As occupiers of the AL Central basement for three of the past four years, Twins fans have had ample opportunity to pick apart the shortcomings of their team. The biggest of these, undoubtedly has been its starting pitching. The struggles of 2011 onwards (remember Nick Blackburn?) gave rise to the most lamented idiom of Twins fans old and new; ‘the Twins pitch to contact’.
While spring training and a farm system that is consistently ranked in the top 3 by various experts offer some relief from the misery of watching a 92 loss team with a cumulative team ERA of 4.57, WHIP of 1.39, SO/9 of 6.5 etc. in 2014, the Twins rotation still looks underwhelming. Questions surround whether Phil Hughes can come close to another incredible campaign like he had in 2014 and whether Ricky Nolasco can improve on the steady diet of home runs and extra base hits he served up to opposing clubs. Twins fans are also left wondering if Trevor May can improve upon his poor debut and match his performance from his last two starts, (in which he walked just 3 batters, compared to 19 in his first 8); when we might see the likes of Alex Meyer and Jose Berrios as well as further down the line, Kohl Stewart.
One oft-forgotten aspect of the Twins pitching struggles has been their bullpen, which will need to improve on an awful second half in 2014 if the Twins are to see the beginning of their turnaround.
The last two AL Central titles won by the Twins in 2009 and 2010, the club was backed by a strong bullpen. In 2009 the Twins relievers were ranked 12th best in the majors and the following year they moved up to 10th, supported by a BB/9 of just 2.95 while stranding just under 76% of baserunners throughout the season.
In 2011 (99 losses) the Twins had the 29th ranked bullpen in the majors. In 2012 (96 losses) the Twins had the 20th ranked bullpen. 2013 (96 losses) the Twins had a relief corps saw a dramatic turnaround, jumping all the way to 4th. Finally, in 2014, the Twins saw a promising first half in which their bullpen was ranked 7th best heading into the All-Star break take a disappointing turn as they were 2nd worst in the second half of the season. What seems to be the trend among these ups and downs? Strikeouts.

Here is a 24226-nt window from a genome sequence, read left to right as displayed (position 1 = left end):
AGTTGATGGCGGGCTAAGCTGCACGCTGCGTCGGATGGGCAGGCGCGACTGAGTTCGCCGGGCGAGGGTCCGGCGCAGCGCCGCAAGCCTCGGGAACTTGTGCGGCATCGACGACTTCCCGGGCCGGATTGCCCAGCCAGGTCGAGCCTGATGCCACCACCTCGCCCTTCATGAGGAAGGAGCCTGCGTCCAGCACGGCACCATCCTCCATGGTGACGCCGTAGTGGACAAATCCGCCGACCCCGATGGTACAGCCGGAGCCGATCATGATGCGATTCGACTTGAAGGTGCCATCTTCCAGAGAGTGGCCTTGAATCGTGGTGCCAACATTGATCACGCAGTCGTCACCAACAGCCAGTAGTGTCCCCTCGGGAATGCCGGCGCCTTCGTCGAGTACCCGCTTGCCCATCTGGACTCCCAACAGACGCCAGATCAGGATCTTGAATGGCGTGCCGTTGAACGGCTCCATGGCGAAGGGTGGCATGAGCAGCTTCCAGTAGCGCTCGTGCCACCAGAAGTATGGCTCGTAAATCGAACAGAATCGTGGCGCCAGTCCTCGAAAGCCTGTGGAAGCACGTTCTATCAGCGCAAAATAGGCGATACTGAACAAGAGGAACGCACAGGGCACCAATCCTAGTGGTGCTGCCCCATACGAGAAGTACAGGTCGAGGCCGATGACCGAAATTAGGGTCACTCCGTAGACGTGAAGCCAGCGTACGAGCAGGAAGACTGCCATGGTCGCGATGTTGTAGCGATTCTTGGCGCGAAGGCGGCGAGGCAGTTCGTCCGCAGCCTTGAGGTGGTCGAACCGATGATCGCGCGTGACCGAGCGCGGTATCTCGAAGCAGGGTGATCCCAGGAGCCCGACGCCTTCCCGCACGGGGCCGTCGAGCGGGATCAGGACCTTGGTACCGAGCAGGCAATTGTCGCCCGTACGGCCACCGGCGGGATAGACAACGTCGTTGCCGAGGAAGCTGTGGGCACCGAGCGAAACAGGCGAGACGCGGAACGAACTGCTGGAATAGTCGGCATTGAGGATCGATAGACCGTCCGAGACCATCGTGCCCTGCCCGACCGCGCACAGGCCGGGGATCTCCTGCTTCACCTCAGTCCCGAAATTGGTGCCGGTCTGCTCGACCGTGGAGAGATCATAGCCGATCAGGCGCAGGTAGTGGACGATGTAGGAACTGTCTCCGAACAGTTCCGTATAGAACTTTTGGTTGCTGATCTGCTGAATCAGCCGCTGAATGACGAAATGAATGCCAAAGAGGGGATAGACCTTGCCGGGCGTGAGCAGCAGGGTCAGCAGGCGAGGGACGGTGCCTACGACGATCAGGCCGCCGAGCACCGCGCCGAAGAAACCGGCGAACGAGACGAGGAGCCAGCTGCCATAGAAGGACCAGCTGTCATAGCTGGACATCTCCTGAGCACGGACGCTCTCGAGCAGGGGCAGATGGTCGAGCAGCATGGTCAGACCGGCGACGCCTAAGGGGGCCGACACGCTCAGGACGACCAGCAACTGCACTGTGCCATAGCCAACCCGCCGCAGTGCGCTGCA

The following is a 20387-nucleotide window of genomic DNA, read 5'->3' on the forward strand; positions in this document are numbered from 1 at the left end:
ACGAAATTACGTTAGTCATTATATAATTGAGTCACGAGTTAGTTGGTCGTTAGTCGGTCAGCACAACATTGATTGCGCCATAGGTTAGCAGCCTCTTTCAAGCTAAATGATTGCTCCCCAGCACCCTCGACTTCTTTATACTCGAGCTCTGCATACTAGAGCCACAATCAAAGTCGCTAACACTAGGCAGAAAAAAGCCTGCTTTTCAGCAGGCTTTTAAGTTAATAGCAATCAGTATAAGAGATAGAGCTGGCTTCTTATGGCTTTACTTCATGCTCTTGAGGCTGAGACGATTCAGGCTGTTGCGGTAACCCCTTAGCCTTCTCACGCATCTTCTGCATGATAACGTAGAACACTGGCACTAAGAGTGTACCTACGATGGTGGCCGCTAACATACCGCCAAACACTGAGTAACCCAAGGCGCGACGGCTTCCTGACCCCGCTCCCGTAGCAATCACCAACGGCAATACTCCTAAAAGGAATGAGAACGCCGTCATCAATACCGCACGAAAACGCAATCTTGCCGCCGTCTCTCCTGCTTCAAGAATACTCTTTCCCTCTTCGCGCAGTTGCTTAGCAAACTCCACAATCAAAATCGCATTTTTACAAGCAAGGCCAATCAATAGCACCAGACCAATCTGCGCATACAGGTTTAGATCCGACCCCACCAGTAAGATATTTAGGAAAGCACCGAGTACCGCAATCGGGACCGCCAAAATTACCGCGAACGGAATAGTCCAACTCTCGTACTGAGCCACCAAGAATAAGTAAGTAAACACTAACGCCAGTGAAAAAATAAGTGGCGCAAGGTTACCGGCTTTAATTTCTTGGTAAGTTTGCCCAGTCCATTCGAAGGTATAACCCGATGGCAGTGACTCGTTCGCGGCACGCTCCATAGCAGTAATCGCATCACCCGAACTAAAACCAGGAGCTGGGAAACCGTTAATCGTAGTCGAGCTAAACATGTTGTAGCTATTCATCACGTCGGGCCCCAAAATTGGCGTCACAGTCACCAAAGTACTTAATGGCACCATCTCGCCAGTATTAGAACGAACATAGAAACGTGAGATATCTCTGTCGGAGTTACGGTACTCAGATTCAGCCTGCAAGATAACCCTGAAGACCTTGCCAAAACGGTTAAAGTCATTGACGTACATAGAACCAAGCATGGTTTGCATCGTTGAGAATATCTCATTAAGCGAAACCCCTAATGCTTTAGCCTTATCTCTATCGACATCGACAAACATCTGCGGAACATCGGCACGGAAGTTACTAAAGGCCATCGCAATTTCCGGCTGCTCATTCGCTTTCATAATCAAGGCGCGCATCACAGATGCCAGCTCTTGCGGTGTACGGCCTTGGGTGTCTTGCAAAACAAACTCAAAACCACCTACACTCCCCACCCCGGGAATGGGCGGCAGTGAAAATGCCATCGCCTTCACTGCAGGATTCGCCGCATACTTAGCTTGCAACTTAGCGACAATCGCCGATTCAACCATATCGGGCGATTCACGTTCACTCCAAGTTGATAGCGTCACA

In 2011, 2012 and 2014 the Twins bullpen averaged just 6.48 SO/9. In this span only one other team had a SO/9 in the 6s, the 2011 Angles (26th ranked bullpen that year if you were wondering). In 2013, the Twins bullpen recorded a SO/9 of 7.89, while continuing to do the things that Twins pitchers traditionally so well (not walking batters and inducing a lot of ground balls). While recording strikeouts is not the sole cause of the Twins relief struggles in recent seasons it does seem to be a telling factor. Consider this, in the last 2 seasons; approximately 70% of playoff making teams has had a top 15 bullpen. It’s not all that matters, but it certainly helps. The Twins bullpen certainly suffered from its poor rotation in 2014, pitching the 4th most innings in the majors (521.2), which was inherently tied to their meager 66 quality starts all season, good for 29th in the majors.
More from Minnesota Twins News
- Minnesota Twins: Grading the Twins’ Joey Gallo signing
- Minnesota Twins: Grading the Christian Vazquez Signing
- Minnesota Twins: Twins jump into Top 5 in first MLB Draft Lottery
- Minnesota Twins: Byron Buxton wins 2022 Bob Feller Act of Valor Award
- Minnesota Twins: A Twins Homage to the Turkey of the Year Award
The Twins appeared to do little to prop up their thin, inexperienced bullpen this offseason through free agency. They signed former Padre Tim Stauffer to a major league deal with a view to him competing for the role of 5th starter, an idea the Twins have already put the kibosh on.
Rather, the Twins brass certainly seems to have pursued this need in the draft, outside of number 5 overall pick Nick Gordon, they pretty much drafted an entire bullpen. The Twins next 7 picks were all pitchers, most of whom have high velocity arms that project more as bullpen help than starters. Several of these prospects have impressed so far, such as John Curtiss, Jake Reed, who has given up 1 ER in his first 31 innings pitched professionally and Nick Burdi, a triple digit arm who owns a whopping 16.8 SO/9 through two levels of the minor leagues.
Make no mistake; the Twins are drafting fast moving arms that will offer help in the near future to the big league club. Burdi may well make his debut in 2015. With an improved offense that finished 7th in the majors in 2014 and at some excellent starting pitching prospects don’t be surprised if the bullpen catches up and reclaims a top ten spot as soon as 2016. With that as well as the emergence of their more heralded prospects, the Twins may soon see their return to contention in a plateauing AL Central division.